I guess I am trying to determine if Java will do the Job before I invest all this time to learning it. Adthanksvance Tim.
Ok i'll break it a little. Cold Fusion is like ASP. It is also probably like servelets (If I am understanding servelets properly). It runs on the server and returns pure html to the browser. I really wanted to avoid this by using java. Each submission to the server takes a really long time and most validations end up taking several forms to complete.
Why applets. I wanted to use applets so that anybody can come to my web site and start working. I did not want to make people download and install a bunch of stuff (mainly because they are shall we say technologically challenged). Also as the application evolved the users to the application would allways be using the latest version. Same with bug fixes.
If you make your users download a copy of an applet to their hard disk and use that applet, they might not get the update when you provide one without having to hassle them. Suppose they downloaded an applet to their hard disk and used that. Your applet reference will no longer be to your service: www.eporkchop.com/myapplet.jar but something like c:\mystorage\myapplet.jar So you could try C:\mystorage\myapplet5.jar and the next version would be c:\mystorage\myapplet6.jar The user would get a message about how the applet was not found and they would need to download an update.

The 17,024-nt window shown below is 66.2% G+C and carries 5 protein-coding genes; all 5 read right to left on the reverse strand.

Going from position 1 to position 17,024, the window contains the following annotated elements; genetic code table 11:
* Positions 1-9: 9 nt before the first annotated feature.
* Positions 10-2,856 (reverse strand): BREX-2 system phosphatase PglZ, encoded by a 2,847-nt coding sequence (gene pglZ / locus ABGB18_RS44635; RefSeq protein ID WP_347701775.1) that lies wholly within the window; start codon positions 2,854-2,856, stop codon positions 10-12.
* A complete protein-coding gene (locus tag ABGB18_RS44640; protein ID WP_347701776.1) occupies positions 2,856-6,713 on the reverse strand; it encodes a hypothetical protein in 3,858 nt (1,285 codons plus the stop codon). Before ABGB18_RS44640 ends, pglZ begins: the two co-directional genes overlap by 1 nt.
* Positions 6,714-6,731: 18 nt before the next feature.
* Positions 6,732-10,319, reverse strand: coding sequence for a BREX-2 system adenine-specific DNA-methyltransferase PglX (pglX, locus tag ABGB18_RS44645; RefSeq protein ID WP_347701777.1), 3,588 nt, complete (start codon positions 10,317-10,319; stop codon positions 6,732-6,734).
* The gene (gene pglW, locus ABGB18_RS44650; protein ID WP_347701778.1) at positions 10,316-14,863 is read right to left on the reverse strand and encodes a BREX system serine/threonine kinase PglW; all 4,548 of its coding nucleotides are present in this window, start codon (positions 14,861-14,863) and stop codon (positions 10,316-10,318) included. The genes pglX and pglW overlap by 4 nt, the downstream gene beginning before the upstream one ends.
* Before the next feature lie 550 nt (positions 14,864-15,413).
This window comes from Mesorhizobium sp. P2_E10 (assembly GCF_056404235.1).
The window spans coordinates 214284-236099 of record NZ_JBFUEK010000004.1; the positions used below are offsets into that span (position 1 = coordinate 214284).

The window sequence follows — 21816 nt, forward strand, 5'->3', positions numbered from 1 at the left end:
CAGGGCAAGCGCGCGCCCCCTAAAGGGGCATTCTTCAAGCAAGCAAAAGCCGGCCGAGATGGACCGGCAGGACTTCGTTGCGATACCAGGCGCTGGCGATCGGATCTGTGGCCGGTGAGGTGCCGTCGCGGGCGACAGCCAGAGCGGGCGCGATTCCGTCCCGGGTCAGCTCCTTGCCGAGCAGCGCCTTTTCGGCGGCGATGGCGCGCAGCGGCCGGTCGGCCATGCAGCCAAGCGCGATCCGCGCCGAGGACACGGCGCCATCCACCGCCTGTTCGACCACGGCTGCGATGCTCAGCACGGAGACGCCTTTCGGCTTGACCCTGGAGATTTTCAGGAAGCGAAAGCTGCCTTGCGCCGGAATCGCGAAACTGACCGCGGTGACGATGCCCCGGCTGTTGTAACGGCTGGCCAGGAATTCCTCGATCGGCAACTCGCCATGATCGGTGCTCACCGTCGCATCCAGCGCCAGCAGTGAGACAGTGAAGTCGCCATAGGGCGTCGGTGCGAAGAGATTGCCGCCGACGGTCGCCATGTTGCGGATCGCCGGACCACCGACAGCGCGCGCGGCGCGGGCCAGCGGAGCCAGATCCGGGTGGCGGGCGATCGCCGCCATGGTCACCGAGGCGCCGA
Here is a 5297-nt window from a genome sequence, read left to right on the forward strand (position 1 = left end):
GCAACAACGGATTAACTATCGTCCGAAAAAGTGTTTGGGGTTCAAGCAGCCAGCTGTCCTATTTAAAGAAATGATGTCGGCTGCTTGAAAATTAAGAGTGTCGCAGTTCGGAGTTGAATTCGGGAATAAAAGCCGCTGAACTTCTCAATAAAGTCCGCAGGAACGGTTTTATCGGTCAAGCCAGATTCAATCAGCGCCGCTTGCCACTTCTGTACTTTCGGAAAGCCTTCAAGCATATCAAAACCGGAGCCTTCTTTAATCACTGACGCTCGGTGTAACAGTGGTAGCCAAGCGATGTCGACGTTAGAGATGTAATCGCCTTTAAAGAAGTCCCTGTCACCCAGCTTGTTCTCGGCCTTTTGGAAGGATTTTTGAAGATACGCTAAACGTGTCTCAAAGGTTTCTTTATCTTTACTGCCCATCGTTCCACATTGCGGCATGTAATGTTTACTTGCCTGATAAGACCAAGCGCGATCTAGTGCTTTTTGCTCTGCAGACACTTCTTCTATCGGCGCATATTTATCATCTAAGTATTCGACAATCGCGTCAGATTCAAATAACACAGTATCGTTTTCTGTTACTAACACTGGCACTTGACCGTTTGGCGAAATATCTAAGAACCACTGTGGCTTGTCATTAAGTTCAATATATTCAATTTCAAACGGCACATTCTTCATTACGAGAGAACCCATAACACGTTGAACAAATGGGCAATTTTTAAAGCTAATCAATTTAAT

Seems kind of convoluted to do that. Is an applet the only way to make sure the client is using the latest version of code? Can I write a program (not an applet) that can load classes from my server?. Maybe just a tiny stub of of a program which then loads a series of classes to make sure that the latest version of the code is being used. Would that make any difference at all? I guess I need to understand the differences between a regular application and an applet first. Seems like I am getting ahead of myself.
An applet is a program that runs in a web browser. An application is a program that runs by itself (no browser). I suppose it would be possible to write a program that will always update itself. You could just open a socket to your server and say "hi! I'm version 2.11.2. Am I the latest?" And if the answer is no, the program can download a whole new copy of itself.